Tamanowas Rock

Gene Jones

Gene Jones, Sr.

Over fifty years ago, five-year-old Gene Jones of the Port Gamble S’Klallam Tribe stood on Tamanowas Rock with his grandfather, who told Gene that one day he would have to fight for this place. His grandfather was right.

“It’s the most sacred place… It’s the home of our ancestors. Our spirits are there.”

– Gene Jones, Sr. of the Port Gamble S’Klallam Tribe

A Bird’s-Eye View

From above, some say east Jefferson County looks like a dragon. At the heart of that dragon is Tamanowas Rock, a rough, egg-shaped monolith rising 150 feet above the trees. Streaked with moss and pocked with caves and crevasses, the top offers a panoramic view of Chimacum Valley. At ground level, it is surrounded by open fields, some old-growth trees and wetlands.

A sacred ceremonial and gathering site for over 10,000 years, Tamanowas Rock stands over a valley steeped in rich cultural history and ecological diversity. This area is the traditional territory of the Chimacum people, whose population was diminished as a result of disease and warfare. However, the remaining Chimacum people were absorbed by the Port Gamble S’Klallam and Skokomish tribes. For the S’Klallam people of the Jamestown, Port Gamble and Lower Elwha Tribes, Tamanowas Rock is a site of cultural and spiritual significance.

Elk, cougar, coyote, deer and other small mammals live in or migrate through the area. Songbirds, raptors and eagles come to forage, perch and feed. Amphibians inhabit the wetlands, and the surrounding upland forests provide overwintering habitat for several species.

The Preservation Story

Everyone thought Tamanowas Rock would be there forever. Then one day, Gene Jones got a phone call saying the land had been sold and would be developed for housing.

That was in the early 1990s. Faced with the possibility that the Rock would be destroyed to build condominiums, Gene Jones and the Jamestown S’klallam Tribe sprang into action.

Tamanowas-rock1More than two decades of meetings, negotiations, fundraising and community collaboration followed. Early attempts to purchase the rock from the developer were unsuccessful, and as gravel roads were built and some of the forest near the Rock was logged, a coalition was forged between Jefferson Land Trust, the Jamestown S’Klallam Tribe, local investors, Washington State Parks, Northwest Watershed Institute and the Jefferson County Conservation Futures Fund.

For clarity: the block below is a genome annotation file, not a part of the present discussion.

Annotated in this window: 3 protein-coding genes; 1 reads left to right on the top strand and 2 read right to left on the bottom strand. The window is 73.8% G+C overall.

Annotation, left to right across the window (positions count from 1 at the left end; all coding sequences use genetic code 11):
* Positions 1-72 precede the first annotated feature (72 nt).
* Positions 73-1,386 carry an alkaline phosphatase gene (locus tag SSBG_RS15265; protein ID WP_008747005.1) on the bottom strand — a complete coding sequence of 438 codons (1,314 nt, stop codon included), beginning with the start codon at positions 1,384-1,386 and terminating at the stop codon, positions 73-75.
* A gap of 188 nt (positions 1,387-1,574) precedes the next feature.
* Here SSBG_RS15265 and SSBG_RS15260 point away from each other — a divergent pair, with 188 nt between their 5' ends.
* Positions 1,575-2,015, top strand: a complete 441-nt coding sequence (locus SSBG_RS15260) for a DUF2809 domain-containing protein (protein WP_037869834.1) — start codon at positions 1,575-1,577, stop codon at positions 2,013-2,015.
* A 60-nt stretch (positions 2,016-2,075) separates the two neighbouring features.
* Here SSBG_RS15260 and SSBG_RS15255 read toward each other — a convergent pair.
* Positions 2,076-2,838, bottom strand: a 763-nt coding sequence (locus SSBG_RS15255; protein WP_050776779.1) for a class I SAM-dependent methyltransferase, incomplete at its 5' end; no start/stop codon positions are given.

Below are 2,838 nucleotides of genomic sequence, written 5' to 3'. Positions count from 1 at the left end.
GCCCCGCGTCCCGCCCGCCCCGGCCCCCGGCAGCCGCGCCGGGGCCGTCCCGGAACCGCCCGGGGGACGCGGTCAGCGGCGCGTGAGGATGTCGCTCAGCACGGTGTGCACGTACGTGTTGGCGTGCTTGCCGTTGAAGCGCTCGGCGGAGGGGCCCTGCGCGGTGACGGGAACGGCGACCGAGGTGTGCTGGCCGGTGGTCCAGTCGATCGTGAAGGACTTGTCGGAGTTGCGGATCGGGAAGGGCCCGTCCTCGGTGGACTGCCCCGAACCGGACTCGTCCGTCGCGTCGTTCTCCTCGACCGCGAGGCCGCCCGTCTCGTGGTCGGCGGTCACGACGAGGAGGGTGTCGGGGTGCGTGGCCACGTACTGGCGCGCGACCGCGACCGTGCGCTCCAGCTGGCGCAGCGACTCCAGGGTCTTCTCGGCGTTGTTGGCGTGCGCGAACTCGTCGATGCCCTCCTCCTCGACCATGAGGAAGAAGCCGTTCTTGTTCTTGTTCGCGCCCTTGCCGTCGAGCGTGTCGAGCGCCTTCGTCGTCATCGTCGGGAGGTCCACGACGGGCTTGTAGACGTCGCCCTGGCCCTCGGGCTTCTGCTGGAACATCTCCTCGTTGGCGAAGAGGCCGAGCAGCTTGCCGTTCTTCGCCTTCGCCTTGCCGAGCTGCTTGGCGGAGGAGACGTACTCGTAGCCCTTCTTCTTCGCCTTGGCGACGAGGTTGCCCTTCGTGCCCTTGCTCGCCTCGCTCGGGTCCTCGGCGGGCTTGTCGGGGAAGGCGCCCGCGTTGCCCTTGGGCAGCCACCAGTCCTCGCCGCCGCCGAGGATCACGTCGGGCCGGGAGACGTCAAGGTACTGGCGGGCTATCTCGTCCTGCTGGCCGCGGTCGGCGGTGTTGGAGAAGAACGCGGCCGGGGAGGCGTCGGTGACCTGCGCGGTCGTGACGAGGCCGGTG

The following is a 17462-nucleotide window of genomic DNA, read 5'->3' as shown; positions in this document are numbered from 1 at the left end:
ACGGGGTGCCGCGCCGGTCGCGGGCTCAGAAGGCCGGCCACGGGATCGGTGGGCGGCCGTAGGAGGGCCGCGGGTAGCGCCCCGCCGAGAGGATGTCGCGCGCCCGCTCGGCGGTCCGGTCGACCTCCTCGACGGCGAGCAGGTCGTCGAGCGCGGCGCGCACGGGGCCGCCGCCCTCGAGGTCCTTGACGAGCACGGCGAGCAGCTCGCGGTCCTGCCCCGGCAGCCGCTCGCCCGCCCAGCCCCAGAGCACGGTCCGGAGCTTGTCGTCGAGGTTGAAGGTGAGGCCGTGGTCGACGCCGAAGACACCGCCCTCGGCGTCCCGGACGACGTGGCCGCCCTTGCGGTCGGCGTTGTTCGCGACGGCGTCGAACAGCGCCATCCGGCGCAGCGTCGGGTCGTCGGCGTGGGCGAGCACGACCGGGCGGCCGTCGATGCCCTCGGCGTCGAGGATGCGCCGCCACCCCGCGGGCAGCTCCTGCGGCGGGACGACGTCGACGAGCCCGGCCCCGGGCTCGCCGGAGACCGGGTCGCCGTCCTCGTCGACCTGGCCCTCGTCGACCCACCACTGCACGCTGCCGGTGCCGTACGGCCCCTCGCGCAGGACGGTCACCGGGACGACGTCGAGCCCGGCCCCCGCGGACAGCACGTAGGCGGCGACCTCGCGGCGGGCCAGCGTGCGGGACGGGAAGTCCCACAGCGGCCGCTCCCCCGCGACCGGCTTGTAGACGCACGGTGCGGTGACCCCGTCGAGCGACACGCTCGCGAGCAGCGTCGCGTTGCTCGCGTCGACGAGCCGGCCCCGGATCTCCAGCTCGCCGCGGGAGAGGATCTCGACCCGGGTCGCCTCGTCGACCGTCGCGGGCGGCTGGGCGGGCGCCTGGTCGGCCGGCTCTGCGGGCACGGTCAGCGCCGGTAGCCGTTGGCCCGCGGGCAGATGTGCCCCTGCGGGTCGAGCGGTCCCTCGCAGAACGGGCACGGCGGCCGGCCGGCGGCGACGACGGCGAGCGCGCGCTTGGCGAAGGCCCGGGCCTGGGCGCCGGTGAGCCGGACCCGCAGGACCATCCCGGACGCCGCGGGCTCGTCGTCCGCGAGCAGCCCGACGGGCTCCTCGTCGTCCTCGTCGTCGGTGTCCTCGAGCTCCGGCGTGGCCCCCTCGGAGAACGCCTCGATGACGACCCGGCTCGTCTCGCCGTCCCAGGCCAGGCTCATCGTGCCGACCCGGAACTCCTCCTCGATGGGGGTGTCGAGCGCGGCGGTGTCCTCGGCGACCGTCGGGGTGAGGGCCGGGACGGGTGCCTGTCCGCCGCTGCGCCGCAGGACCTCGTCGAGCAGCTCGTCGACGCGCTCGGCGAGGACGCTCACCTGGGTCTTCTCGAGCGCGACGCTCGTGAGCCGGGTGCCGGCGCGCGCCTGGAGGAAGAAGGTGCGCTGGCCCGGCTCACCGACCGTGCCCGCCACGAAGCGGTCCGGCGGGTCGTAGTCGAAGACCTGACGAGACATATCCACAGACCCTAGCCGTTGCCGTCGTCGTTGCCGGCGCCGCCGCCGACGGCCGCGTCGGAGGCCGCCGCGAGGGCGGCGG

The first 20 acres were purchased by the S’Klallam Tribe in 2005, just north of the Rock. Over the next few years, the protected area grew through a combination of cooperative ventures with Washington State Parks, which extended the boundaries of nearby Anderson Lake State Park, and our purchase of conservation easements.

In 2009, the parcel of land we had all been waiting for — the land on which Tamanowas Rock stood — came up for sale, listed at $1.2 million. The group negotiated a sale to Jefferson Land Trust for half the price, paid for through a low-interest loan from the Bullitt Foundation and $120,000 from the Jamestown S’Klallam Tribe with an option to purchase. An additional $40,000 in community support helped to cover the costs of acquisition, protection and stewardship.

In December 2012, more than 20 years after Gene Jones received that phone call, the Jamestown S’Klallam Tribe purchased Tamanowas Rock from Jefferson Land Trust.

The Protected Property Today

  • The Tamanowas Sanctuary is now a permanently protected area that includes Tamanowas Rock and 82 acres of surrounding forest, wetlands and open space.
  • Protecting Tamonowas Rock was never just about preserving land. Visitors had long been coming to the Rock for picnics, campfires and rock climbing, and as parts of it became covered with graffiti, climbing anchors and steel cables, the S’klallam Tribe wanted to restore and protect the sacred identity of the Rock, too.
  • Today, the area is open to all — tribal citizens, members and citizens of other tribes, the local community and visitors to the area — but the Sanctuary does not allow motorized vehicles, rock climbing, horses, bicycles, hunting, camping or pets. The S’Klallam Tribe also reserves the right to close the property occasionally to the public during tribal ceremonies.
  • The fight for Tamanowas Rock foretold by Gene Jones’s grandfather is now over, and generations can rest assured that this sacred site is protected forever.